AN ‘iconic’ adult education college - faced with financial ruin when the Covid-19 pandemic struck - has been hailed by a Barnsley MP after an Ofsted report praised its remarkable turnaround.

Northern College - based at Wentworth Castle, Stainborough - provides short community learning courses and longer accredited academic and vocational courses that enable students to progress on to further study, higher education or work.

However, its long-term future was plunged into doubt when the Education and Skills Funding Agency (ESFA) announced that colleges which delivered less than 90 per cent of their budget allocation faced having their unspent funds clawed back - a worst-case scenario for Northern College.

The facility faced the prospect of paying back an additional £660,000 as they would not hit the 90 per cent tolerance level, falling 17 per cent short, but local leaders came together to secure a better funding package.

The college - which had an average of 4,000 annual registrations before the pandemic struck and resulted in prolonged spells of closure, as well as a slashed take-up - benefitted from the newly-devolved £36m adult education budget (AEB).

In a subsequent inspection by education watchdog Ofsted - which rated the facility as ‘good’, its second-highest category - leaders were praised for navigating Northern College through the pandemic.

Barnsley Central MP, Dan Jarvis, was welcomed by staff for a visit last week having helped secure the better funding arrangement during his time as South Yorkshire Mayor.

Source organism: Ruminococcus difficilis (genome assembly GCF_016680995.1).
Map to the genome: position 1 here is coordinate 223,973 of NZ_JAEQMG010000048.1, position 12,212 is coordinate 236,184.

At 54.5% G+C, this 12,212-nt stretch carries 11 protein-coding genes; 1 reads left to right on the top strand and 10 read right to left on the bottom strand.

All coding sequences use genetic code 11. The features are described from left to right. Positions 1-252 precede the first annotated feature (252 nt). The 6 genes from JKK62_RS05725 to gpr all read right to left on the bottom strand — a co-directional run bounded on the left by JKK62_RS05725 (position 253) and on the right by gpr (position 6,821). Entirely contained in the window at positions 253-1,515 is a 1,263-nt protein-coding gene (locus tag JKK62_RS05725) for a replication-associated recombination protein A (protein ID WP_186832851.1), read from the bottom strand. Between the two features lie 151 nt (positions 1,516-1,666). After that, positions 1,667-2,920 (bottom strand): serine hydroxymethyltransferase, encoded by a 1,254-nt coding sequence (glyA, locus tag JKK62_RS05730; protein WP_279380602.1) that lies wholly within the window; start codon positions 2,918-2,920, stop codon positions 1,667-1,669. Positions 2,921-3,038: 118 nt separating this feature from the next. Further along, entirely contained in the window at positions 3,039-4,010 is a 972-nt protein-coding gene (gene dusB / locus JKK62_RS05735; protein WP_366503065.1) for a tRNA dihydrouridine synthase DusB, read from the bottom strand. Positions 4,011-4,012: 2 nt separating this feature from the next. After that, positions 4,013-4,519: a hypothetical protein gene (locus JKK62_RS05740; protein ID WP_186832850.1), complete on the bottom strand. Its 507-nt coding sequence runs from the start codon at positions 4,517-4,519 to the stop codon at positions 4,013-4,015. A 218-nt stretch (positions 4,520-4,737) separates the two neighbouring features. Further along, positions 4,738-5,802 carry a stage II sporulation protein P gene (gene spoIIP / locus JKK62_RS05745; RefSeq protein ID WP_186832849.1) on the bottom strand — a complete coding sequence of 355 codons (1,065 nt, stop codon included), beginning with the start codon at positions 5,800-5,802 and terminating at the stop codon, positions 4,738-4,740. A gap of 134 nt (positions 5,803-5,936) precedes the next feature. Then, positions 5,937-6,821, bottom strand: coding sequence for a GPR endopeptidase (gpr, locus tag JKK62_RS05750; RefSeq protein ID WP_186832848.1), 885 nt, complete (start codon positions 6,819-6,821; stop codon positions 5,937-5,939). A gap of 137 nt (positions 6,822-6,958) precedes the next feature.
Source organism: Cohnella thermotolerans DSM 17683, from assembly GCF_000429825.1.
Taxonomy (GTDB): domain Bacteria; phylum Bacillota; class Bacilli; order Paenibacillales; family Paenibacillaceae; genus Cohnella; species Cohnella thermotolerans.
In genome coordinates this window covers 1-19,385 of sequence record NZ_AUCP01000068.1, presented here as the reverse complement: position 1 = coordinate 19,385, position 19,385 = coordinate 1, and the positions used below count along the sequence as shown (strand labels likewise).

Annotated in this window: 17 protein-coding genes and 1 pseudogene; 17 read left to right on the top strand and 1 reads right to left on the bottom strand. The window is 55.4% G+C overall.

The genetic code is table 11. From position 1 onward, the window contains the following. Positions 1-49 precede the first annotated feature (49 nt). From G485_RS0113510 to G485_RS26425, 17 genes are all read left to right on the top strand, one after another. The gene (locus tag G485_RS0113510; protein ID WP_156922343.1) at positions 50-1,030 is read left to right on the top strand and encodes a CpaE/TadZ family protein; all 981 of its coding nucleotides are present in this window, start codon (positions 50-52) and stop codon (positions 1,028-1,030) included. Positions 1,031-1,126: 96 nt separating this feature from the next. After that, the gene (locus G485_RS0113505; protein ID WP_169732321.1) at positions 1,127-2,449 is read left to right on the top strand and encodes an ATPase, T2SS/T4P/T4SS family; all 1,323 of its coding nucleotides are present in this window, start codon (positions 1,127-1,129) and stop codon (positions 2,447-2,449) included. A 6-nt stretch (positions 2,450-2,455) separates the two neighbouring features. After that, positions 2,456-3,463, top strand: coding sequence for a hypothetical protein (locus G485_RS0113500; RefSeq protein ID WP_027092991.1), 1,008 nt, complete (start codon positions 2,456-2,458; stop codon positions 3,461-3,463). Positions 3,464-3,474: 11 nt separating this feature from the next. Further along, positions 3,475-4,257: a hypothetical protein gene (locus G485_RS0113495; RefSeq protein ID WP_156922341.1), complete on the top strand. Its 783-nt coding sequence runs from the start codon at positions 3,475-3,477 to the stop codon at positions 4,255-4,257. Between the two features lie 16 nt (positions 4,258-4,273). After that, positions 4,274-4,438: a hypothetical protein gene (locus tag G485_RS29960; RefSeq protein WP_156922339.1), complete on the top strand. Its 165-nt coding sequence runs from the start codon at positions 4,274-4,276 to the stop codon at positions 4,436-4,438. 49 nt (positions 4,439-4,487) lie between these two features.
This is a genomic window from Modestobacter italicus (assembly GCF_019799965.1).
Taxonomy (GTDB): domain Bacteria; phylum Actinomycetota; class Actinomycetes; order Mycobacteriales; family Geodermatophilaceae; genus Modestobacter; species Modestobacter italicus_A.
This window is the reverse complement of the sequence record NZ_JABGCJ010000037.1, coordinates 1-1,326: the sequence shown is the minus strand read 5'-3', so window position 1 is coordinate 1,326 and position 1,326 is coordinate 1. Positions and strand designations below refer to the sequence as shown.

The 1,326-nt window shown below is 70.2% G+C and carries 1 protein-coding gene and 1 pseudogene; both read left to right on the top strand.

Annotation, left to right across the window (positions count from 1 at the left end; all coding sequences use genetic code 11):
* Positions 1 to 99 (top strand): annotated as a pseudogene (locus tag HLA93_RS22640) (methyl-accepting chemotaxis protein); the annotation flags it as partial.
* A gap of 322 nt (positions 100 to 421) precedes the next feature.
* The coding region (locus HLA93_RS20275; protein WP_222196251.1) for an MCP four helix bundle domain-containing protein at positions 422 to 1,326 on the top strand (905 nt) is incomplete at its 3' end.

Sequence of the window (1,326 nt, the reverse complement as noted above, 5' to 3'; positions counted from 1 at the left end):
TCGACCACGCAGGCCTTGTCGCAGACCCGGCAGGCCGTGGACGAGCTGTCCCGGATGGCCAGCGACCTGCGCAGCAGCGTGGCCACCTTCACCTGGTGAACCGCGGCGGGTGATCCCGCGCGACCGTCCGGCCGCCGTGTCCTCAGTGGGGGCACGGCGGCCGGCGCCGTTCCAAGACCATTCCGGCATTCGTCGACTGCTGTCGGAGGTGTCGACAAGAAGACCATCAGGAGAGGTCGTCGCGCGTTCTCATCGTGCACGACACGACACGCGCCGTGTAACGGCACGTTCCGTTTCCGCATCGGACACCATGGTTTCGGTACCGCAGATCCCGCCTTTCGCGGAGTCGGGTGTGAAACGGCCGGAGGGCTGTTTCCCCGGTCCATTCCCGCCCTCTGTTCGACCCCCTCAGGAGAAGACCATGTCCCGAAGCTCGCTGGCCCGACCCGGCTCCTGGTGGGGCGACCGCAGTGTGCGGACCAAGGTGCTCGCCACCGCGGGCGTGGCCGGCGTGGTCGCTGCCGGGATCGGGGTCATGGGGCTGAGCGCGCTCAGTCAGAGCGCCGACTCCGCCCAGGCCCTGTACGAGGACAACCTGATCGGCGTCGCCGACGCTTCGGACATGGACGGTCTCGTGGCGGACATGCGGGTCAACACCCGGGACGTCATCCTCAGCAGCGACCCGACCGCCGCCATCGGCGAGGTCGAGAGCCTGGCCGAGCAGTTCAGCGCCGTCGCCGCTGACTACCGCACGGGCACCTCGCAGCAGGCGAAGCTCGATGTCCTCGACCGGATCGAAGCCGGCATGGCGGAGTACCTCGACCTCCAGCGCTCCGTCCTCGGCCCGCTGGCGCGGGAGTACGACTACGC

Dan said: “Northern College is one of Barnsley’s proudest institutions and the only adult residential college in the north.

“Quite simply, it is an iconic part of Yorkshire’s educational and cultural landscape.

“Institutions like this create opportunities, they contribute to growing productivity and are vital to our future prosperity.

“It was great to meet hear about how the college is ensuring our workforce is equipped to thrive and adapt to the ever-changing world of work.”

Students from disadvantaged backgrounds, who often arrive at the college with low self-esteem, overcome significant personal barriers to develop their confidence and skills, the report highlights.

Many, the report adds, move onto higher-level learning. Others use the skills and attributes they have gained to enhance their personal lives and the contribution that they can make to their communities.

Most students on accredited courses gain substantial new knowledge and skills, and a high proportion achieve the qualifications that they need to pursue their career goals.

Emma Beal, principal and chief executive, Northern College, added: “We are immensely proud of the work that we do with adult learners.

“Transforming adults’ lives through education is at the heart of life at Northern College and I want to thank all our students, staff and stakeholders for their unwavering dedication to achieving that aim.

“The Ofsted report provides important recognition of the strong focus the college has on ensuring a bright future and embracing change whilst maintaining ‘a culture of care and empathy in an inclusive environment.

“Our focus is on raising aspirations and providing life-changing opportunities that inspire our students to progress in education, employment and their careers.

“It was great to be able to share that with Dan.”